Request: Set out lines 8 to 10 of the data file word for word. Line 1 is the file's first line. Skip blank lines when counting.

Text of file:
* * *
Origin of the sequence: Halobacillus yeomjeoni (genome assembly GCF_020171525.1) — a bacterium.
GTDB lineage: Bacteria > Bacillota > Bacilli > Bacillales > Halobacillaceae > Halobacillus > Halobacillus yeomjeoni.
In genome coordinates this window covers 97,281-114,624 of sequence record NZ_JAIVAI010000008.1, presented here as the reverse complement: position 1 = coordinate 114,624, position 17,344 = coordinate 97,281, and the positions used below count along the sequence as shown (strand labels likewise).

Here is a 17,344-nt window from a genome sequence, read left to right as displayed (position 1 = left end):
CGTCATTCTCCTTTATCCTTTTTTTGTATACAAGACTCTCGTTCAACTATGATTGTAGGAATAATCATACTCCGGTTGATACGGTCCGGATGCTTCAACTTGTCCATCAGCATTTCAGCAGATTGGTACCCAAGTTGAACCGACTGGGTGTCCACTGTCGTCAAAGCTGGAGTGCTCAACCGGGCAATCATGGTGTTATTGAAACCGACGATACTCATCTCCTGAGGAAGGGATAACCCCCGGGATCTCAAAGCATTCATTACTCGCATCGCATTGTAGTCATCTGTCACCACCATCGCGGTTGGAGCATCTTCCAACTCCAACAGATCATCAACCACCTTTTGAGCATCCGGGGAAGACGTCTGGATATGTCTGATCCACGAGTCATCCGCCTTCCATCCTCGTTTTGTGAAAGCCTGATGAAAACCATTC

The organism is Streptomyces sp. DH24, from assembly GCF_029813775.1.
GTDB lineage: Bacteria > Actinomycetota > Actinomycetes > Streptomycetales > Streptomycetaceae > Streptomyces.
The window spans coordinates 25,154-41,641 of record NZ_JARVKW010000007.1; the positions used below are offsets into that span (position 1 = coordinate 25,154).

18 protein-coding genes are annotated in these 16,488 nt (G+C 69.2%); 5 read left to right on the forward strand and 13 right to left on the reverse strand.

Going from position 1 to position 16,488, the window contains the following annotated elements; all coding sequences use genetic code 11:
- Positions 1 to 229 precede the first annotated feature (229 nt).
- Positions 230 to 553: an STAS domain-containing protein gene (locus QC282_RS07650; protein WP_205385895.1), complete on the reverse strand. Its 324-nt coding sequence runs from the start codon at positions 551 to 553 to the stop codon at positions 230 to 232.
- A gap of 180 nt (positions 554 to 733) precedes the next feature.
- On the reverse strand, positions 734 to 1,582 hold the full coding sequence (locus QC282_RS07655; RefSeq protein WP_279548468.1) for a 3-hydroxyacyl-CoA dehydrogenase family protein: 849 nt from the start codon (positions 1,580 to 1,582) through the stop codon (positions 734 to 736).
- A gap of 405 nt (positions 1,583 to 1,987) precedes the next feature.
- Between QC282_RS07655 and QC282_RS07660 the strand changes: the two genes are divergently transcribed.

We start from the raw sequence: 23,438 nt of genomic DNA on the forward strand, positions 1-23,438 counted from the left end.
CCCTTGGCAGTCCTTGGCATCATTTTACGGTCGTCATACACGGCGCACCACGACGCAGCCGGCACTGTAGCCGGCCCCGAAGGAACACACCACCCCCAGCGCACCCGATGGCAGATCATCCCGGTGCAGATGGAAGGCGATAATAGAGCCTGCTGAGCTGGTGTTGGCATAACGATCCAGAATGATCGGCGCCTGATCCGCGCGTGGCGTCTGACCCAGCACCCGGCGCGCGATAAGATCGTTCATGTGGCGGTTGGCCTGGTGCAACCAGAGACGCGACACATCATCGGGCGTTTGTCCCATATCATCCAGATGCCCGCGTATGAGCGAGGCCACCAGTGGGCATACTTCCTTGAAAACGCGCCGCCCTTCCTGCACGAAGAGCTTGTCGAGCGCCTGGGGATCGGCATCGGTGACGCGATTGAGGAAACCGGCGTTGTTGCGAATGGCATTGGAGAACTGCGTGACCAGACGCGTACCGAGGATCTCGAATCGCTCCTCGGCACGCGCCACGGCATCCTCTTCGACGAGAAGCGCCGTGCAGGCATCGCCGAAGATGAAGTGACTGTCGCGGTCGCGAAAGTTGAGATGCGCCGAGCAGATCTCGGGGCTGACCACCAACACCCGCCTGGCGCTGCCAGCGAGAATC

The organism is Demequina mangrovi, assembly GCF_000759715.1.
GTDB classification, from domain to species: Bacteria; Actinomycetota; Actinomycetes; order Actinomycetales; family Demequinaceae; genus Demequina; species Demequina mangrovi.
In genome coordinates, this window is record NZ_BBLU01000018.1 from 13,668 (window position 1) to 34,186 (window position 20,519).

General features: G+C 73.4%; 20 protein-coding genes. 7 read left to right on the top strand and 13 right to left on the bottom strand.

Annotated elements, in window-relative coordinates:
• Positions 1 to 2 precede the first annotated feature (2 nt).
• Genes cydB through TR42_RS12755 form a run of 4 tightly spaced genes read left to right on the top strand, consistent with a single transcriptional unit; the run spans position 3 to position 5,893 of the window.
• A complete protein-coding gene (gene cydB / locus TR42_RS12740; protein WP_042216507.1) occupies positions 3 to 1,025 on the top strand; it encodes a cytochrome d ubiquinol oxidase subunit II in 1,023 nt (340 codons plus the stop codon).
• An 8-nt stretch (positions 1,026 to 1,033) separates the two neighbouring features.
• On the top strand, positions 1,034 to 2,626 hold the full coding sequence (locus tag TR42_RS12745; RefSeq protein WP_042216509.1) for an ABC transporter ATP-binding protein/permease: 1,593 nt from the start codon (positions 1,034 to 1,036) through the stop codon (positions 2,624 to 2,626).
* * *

The window spans coordinates 25,154-41,641 of record NZ_JARVKW010000007.1; the positions used below are offsets into that span (position 1 = coordinate 25,154).

18 protein-coding genes are annotated in these 16,488 nt (G+C 69.2%); 5 read left to right on the forward strand and 13 right to left on the reverse strand.

Going from position 1 to position 16,488, the window contains the following annotated elements; all coding sequences use genetic code 11: